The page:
Teja likes to switch on his night lamp and open a book the first thing he gets into bed. He started doing it first to impress me. Now it’s a habit.
The other day, I walked in and he was holding up a book. I rolled up his ‘charsa’ and put it over his eyes. He continued holding up the book.
I said, “You are still reading?”
He said, “Yes.”
I said, “I’ve covered your eyes, and you are still reading?”
He said, “Yes.”
I gave up, and removed the ‘charsa’ from his eyes.
I said: “How?”
He said, “I’ve decided to give 30 seconds to each page. That’s it. That’s the only way I’ll ever complete a book.”
I said, “So whichever line you are at, when 30 seconds are up, you move to the next page, is it?”
He said, “You are very funny. What’s it got to do with the lines?”
I said, “What do you mean?”
He said, “How would I know 30 seconds are up when I am reading?”
I said, “Yes, how?”
He said patiently, “Obviously I cannot read the lines. I keep my eyes on the page, and I count 1, 2, 3, 4, 5, 6 up to 30. Then shift my eyes to the next page.”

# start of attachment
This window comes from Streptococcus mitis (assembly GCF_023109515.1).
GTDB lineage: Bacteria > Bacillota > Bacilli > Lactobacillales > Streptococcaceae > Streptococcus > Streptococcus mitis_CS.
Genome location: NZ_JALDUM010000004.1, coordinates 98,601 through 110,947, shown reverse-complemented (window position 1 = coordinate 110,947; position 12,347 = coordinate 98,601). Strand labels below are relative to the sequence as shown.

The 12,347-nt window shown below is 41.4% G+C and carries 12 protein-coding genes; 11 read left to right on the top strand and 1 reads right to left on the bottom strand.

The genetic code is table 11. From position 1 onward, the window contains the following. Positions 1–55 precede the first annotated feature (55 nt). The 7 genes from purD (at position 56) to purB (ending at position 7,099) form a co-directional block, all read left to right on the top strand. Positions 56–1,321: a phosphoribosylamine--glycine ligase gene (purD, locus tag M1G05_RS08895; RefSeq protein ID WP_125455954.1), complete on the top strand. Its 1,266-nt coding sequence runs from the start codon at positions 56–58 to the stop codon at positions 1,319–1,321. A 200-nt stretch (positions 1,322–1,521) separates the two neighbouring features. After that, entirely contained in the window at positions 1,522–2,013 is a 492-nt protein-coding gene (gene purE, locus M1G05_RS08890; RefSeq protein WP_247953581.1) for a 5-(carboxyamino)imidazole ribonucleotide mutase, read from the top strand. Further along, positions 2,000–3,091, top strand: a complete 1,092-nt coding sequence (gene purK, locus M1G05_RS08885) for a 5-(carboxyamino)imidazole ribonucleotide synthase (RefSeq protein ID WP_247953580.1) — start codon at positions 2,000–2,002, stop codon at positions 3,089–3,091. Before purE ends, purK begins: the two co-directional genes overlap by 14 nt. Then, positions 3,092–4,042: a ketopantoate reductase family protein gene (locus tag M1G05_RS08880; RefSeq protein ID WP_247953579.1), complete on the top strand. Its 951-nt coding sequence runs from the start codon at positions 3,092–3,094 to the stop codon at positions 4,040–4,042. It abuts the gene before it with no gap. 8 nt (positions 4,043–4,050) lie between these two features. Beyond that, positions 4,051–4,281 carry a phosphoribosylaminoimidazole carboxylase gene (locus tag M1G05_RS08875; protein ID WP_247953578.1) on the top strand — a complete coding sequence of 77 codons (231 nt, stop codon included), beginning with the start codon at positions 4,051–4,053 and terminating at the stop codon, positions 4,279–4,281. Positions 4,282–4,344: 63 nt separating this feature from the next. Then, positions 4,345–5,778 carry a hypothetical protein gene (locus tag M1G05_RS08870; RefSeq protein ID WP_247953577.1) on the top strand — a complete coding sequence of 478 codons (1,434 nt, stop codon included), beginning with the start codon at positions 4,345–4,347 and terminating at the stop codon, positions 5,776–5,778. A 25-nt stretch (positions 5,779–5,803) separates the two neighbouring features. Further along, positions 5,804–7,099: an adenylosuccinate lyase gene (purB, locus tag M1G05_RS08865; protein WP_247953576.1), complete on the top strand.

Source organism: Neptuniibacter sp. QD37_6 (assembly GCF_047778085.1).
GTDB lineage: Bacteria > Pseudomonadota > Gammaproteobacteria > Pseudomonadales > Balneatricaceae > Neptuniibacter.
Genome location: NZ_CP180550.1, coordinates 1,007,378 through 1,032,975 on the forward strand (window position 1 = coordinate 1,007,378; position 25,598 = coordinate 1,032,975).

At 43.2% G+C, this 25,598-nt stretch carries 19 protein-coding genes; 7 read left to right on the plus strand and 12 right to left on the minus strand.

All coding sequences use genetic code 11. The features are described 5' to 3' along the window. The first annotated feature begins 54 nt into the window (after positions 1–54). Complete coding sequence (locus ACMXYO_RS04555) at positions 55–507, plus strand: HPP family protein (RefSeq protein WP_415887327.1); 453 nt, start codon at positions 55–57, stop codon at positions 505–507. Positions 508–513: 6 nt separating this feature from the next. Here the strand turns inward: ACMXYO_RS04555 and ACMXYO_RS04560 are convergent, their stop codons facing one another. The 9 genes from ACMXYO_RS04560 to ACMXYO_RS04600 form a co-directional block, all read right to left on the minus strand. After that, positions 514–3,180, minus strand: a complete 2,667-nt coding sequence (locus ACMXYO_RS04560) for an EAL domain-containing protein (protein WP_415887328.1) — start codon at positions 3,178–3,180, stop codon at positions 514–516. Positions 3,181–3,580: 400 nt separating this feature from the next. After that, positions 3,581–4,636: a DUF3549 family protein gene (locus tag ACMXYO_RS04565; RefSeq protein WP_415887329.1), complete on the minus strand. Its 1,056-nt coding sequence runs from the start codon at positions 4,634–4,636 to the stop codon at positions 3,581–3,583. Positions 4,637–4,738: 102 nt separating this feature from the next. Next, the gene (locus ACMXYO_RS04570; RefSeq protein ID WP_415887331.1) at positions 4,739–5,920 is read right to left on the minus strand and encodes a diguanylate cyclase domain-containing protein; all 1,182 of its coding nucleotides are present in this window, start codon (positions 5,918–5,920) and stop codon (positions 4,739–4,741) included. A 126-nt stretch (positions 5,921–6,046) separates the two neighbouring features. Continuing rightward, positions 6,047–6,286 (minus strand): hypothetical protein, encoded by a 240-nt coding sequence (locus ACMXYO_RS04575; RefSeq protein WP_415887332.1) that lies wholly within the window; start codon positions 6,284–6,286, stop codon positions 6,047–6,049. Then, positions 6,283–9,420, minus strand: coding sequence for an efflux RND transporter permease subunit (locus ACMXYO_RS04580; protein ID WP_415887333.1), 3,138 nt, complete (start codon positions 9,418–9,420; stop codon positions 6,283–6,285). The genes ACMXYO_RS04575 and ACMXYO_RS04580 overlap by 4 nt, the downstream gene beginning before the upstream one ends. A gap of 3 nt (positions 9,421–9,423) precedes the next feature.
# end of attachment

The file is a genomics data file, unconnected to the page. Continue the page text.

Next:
I was tongue-tied.
He said, “I sense some things on the page. And make up my own story.”
I said, “Hmmm. Nice.”
He said, “Look, this last page, I know there is a girl waiting at the bus stop, it’s late at night, she was at a disco earlier. Maybe, there will be a murder, maybe something else.”
I said, “Seems as good a way of reading as any.”
‘Boi Dekha’ or “Viewed the Book” is popular Bengali slang for watching a film. So, Teja is in good company, as Punjab-da-Puttar would affirm.
Later, at dinner, Teja missed an entire conversation between Pu, Sesh and me. After the Ramayan was over, he said, “You know there was this story about Ram.”
I said, “Teja, where have you been? We’ve been talking about this for the last 10 minutes.”
He said, “Oh, I was talking to Sesh.”
I said, “You were not.”
He said, “Yes, I was. Without saying anything.”
It didn’t matter that Sesh hadn’t heard him.
We all agreed that Teja is moving to greater philosophical heights than we are yet aware of.